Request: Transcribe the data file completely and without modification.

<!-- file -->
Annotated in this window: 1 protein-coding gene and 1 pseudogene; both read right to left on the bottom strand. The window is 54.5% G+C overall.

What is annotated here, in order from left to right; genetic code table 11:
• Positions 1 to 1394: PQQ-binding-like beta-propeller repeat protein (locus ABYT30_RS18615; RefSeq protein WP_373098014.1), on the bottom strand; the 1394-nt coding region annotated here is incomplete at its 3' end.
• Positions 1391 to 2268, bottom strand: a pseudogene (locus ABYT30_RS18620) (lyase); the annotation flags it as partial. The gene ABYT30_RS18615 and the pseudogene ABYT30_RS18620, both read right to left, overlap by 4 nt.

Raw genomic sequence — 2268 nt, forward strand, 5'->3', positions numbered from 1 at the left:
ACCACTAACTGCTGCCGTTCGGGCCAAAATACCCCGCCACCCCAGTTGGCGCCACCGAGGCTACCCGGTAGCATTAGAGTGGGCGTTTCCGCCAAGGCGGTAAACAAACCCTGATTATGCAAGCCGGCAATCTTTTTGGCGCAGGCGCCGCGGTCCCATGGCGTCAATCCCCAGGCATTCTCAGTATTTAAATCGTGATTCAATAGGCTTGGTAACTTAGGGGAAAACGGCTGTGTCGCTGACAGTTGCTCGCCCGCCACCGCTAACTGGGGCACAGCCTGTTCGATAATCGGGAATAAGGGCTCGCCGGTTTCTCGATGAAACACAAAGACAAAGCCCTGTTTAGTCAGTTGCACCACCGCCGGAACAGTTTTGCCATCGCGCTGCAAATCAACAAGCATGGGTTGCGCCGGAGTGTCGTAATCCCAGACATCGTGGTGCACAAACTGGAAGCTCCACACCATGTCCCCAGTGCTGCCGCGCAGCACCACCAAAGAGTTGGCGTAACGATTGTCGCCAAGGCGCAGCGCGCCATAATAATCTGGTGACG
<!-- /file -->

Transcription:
Annotated in this window: 1 protein-coding gene and 1 pseudogene; both read right to left on the bottom strand. The window is 54.5% G+C overall.

What is annotated here, in order from left to right; genetic code table 11:
• Positions 1 to 1394: PQQ-binding-like beta-propeller repeat protein (locus ABYT30_RS18615; RefSeq protein WP_373098014.1), on the bottom strand; the 1394-nt coding region annotated here is incomplete at its 3' end.
• Positions 1391 to 2268, bottom strand: a pseudogene (locus ABYT30_RS18620) (lyase); the annotation flags it as partial. The gene ABYT30_RS18615 and the pseudogene ABYT30_RS18620, both read right to left, overlap by 4 nt.

Raw genomic sequence — 2268 nt, forward strand, 5'->3', positions numbered from 1 at the left:
ACCACTAACTGCTGCCGTTCGGGCCAAAATACCCCGCCACCCCAGTTGGCGCCACCGAGGCTACCCGGTAGCATTAGAGTGGGCGTTTCCGCCAAGGCGGTAAACAAACCCTGATTATGCAAGCCGGCAATCTTTTTGGCGCAGGCGCCGCGGTCCCATGGCGTCAATCCCCAGGCATTCTCAGTATTTAAATCGTGATTCAATAGGCTTGGTAACTTAGGGGAAAACGGCTGTGTCGCTGACAGTTGCTCGCCCGCCACCGCTAACTGGGGCACAGCCTGTTCGATAATCGGGAATAAGGGCTCGCCGGTTTCTCGATGAAACACAAAGACAAAGCCCTGTTTAGTCAGTTGCACCACCGCCGGAACAGTTTTGCCATCGCGCTGCAAATCAACAAGCATGGGTTGCGCCGGAGTGTCGTAATCCCAGACATCGTGGTGCACAAACTGGAAGCTCCACACCATGTCCCCAGTGCTGCCGCGCAGCACCACCAAAGAGTTGGCGTAACGATTGTCGCCAAGGCGCAGCGCGCCATAATAATCTGGTGACG